Yesterday the European Commission adopted the much talked about Privacy Shield. This is the new framework for EU-US data transfers which replaced the old Safe Harbour regime. Safe Harbour was struck down by the CJEU as not affording sufficient protection when Facebook's data transfers were challenged by privacy activist Max Schrems. 

Schrems is not happy with Privacy Shield having previously described it as a 'pig wearing lipstick'. Privacy Shield was designed to overcome the issues Safe Harbour had through stronger obligations on US companies and stronger enforcement mechanisms. It is also offers limitations on US Government access to personal data for national security purposes (does it really?!). There are various redress options available to EU citizens if they become concerned that their data is being misused and the framework is to be reviewed annually by various parties.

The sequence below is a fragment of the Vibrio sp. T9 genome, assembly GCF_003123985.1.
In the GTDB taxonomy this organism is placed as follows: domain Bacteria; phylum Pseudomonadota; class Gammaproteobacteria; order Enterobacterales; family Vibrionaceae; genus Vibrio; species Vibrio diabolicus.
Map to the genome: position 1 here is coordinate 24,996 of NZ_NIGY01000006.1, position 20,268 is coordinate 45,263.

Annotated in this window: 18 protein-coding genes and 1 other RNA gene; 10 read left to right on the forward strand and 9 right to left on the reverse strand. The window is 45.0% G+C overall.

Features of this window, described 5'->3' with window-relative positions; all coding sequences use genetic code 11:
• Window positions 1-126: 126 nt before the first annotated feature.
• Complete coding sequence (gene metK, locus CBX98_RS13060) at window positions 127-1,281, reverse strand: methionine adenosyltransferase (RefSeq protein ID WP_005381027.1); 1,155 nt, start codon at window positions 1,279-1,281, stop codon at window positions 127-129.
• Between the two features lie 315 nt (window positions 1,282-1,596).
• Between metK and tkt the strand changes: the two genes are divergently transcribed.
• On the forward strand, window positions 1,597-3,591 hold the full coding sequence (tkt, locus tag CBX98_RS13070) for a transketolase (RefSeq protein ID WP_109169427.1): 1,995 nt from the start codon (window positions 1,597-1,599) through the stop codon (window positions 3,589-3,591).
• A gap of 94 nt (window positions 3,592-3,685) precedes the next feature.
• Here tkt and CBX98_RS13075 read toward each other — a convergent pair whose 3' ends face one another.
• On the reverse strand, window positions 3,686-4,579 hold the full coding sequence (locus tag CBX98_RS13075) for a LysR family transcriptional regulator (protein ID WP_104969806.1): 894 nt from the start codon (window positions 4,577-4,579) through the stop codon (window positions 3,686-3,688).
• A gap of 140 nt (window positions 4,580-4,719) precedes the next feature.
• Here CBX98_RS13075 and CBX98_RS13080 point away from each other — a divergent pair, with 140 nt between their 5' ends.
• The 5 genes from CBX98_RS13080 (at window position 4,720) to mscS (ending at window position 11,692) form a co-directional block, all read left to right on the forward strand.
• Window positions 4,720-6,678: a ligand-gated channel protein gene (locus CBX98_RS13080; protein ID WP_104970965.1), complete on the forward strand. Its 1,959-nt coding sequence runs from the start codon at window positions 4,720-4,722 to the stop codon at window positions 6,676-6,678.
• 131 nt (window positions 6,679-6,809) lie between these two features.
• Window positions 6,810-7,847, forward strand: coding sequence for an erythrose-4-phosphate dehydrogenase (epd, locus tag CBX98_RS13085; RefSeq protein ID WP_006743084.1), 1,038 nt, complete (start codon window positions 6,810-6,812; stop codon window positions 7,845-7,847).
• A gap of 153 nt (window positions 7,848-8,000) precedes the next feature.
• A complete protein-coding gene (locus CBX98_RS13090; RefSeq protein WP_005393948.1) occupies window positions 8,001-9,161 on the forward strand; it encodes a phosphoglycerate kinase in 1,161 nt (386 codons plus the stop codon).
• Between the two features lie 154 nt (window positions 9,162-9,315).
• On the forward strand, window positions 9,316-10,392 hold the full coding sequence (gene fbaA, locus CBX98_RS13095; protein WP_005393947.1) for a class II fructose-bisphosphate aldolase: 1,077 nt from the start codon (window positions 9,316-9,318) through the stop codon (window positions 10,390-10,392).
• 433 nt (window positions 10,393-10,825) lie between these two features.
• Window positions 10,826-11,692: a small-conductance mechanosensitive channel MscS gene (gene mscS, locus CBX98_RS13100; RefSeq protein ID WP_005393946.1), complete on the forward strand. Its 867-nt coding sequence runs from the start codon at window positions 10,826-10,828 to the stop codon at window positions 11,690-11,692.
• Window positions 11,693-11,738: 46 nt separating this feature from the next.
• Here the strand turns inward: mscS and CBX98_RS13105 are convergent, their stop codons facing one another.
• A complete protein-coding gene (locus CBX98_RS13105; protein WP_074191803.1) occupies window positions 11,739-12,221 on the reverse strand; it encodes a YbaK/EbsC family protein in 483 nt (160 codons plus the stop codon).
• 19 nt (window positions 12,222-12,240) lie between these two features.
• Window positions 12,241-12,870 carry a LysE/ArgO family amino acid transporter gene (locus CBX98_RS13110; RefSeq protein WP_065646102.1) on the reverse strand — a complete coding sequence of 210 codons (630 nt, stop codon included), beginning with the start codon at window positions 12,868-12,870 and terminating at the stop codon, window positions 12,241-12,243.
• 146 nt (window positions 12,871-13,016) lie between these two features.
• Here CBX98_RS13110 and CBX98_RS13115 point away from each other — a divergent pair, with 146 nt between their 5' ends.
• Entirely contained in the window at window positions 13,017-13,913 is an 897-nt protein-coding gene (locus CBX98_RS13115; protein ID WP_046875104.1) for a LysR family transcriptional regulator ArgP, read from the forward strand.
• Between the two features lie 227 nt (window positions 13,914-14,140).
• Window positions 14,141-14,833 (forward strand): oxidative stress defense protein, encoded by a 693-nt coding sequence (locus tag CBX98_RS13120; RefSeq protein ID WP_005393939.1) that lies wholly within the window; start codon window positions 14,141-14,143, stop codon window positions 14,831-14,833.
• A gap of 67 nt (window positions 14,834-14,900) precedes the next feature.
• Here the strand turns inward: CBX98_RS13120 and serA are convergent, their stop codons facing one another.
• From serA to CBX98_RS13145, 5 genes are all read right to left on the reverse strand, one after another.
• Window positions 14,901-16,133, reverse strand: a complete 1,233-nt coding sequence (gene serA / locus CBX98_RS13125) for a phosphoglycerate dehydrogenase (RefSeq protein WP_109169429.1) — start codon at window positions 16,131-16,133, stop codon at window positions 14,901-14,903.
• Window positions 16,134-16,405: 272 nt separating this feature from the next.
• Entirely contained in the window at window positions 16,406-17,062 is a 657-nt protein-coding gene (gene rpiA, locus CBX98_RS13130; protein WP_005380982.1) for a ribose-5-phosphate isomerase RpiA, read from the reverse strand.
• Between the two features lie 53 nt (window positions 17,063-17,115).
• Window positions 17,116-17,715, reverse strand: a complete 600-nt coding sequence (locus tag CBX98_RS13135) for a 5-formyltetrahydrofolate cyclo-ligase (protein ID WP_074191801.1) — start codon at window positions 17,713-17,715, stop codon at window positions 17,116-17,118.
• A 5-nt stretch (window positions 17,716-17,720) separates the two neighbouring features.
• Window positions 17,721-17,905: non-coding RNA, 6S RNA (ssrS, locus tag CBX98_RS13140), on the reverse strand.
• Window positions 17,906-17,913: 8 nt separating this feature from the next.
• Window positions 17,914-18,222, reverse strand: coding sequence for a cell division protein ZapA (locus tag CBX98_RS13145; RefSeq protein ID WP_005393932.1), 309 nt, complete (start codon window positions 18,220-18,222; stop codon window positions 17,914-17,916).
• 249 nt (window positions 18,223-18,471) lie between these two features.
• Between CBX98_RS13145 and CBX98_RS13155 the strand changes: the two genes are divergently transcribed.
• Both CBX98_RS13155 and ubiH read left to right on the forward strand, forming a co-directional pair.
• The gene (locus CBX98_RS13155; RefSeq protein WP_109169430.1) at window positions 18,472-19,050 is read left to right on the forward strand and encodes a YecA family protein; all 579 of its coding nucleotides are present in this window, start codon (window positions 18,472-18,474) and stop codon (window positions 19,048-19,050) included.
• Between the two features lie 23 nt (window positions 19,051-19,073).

However the same concerns regarding Safe Harbour keep coming up again and again. It seems likely that it won't be long before Privacy Shield is legally challenged before the CJEU for not going far enough. Concerns raised include the broad purposes for which data can be shared under Privacy Shield - this includes transfer for 'all services we may provide to you and others'. This could certainly be interpreted very broadly. Schrems is also concerned about the difficulty data subjects would have in objecting to their data being shared. Other concerns include the fact that redress for breach seems multi-staged and complex which is likely to put data subjects off. 

It is expected that over $250 billion dollars of transatlantic trade will be facilitated by the introduction of Privacy Shield so that's one good reason for it to be approved. Companies will be able to certify themselves as Privacy Shield compliant from 1 August 2016 but it enters into force immediately. So while Google and Facebook and other US multinationals can rely on Privacy Shield are we back to square one when the first legal challenge hits?